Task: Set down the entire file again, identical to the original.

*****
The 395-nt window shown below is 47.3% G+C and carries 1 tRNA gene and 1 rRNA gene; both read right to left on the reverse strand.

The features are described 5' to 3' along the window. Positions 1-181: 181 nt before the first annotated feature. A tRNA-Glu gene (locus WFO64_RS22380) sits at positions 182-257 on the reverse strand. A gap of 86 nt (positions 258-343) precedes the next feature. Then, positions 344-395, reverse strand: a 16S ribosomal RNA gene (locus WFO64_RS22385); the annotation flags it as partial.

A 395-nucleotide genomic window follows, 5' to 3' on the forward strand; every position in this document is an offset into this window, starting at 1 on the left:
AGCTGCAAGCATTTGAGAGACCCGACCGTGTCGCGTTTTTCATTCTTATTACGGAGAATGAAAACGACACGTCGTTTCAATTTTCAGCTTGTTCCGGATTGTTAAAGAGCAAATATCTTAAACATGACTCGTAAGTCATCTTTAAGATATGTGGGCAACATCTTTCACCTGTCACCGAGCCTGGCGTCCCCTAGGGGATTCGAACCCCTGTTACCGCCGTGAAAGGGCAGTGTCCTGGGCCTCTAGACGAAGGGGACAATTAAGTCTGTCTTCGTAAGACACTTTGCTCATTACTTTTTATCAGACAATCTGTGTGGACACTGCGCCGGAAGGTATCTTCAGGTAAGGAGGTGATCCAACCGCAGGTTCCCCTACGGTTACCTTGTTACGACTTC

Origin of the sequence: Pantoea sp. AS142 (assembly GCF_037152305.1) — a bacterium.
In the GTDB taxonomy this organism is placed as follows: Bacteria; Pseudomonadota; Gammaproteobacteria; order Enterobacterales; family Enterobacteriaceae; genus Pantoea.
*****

The 395-nt window shown below is 47.3% G+C and carries 1 tRNA gene and 1 rRNA gene; both read right to left on the reverse strand.

The features are described 5' to 3' along the window. Positions 1-181: 181 nt before the first annotated feature. A tRNA-Glu gene (locus WFO64_RS22380) sits at positions 182-257 on the reverse strand. A gap of 86 nt (positions 258-343) precedes the next feature. Then, positions 344-395, reverse strand: a 16S ribosomal RNA gene (locus WFO64_RS22385); the annotation flags it as partial.

A 395-nucleotide genomic window follows, 5' to 3' on the forward strand; every position in this document is an offset into this window, starting at 1 on the left:
AGCTGCAAGCATTTGAGAGACCCGACCGTGTCGCGTTTTTCATTCTTATTACGGAGAATGAAAACGACACGTCGTTTCAATTTTCAGCTTGTTCCGGATTGTTAAAGAGCAAATATCTTAAACATGACTCGTAAGTCATCTTTAAGATATGTGGGCAACATCTTTCACCTGTCACCGAGCCTGGCGTCCCCTAGGGGATTCGAACCCCTGTTACCGCCGTGAAAGGGCAGTGTCCTGGGCCTCTAGACGAAGGGGACAATTAAGTCTGTCTTCGTAAGACACTTTGCTCATTACTTTTTATCAGACAATCTGTGTGGACACTGCGCCGGAAGGTATCTTCAGGTAAGGAGGTGATCCAACCGCAGGTTCCCCTACGGTTACCTTGTTACGACTTC

Origin of the sequence: Pantoea sp. AS142 (assembly GCF_037152305.1) — a bacterium.
In the GTDB taxonomy this organism is placed as follows: Bacteria; Pseudomonadota; Gammaproteobacteria; order Enterobacterales; family Enterobacteriaceae; genus Pantoea.